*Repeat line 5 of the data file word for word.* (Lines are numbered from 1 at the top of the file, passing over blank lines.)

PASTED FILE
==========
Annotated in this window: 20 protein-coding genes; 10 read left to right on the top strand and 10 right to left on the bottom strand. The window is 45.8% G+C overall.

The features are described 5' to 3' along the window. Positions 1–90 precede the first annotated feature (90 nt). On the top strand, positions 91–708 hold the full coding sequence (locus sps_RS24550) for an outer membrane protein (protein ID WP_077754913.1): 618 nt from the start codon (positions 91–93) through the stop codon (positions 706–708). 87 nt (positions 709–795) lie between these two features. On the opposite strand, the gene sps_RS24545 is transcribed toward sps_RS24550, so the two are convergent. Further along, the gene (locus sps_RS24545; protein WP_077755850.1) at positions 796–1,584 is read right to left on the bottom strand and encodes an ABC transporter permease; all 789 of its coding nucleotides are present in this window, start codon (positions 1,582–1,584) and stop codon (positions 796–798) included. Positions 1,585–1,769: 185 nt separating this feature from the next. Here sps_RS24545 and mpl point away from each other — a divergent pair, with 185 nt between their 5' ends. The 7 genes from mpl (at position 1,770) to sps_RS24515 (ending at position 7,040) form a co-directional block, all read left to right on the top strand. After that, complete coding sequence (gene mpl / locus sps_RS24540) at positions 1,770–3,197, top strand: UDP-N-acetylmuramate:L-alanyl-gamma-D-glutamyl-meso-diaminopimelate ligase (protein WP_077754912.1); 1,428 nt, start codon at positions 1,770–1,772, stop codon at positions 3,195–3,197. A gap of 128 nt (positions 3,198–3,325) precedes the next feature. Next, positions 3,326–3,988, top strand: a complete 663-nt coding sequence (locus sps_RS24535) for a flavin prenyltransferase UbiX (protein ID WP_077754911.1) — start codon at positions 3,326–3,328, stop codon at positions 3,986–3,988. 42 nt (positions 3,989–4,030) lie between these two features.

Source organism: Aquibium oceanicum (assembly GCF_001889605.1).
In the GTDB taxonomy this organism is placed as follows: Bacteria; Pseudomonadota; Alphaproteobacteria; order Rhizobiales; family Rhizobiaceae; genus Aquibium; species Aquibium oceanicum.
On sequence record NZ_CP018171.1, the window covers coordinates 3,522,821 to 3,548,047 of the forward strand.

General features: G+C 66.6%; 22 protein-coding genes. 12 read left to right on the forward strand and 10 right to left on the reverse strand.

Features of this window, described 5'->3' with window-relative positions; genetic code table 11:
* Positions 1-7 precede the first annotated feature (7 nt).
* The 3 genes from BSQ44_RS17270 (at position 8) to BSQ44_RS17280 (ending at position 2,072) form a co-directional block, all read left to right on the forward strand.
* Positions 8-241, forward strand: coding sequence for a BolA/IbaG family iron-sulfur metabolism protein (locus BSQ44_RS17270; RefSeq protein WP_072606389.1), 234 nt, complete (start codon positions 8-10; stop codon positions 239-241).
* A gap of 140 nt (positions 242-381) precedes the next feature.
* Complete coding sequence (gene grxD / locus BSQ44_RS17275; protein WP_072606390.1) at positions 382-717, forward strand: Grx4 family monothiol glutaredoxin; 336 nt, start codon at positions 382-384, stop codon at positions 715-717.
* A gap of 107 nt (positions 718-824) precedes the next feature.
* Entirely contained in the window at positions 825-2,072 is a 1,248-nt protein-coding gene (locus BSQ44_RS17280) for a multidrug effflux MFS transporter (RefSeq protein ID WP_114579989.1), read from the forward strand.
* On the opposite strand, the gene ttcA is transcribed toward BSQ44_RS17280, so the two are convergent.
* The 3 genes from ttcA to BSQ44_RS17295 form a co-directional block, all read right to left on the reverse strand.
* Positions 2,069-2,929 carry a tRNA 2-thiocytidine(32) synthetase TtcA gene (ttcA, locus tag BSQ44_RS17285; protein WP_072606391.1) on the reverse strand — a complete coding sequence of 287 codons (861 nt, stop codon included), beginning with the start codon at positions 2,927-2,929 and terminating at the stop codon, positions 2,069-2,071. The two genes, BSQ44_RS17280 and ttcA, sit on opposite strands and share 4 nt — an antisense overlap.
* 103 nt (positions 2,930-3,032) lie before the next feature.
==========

On sequence record NZ_CP018171.1, the window covers coordinates 3,522,821 to 3,548,047 of the forward strand.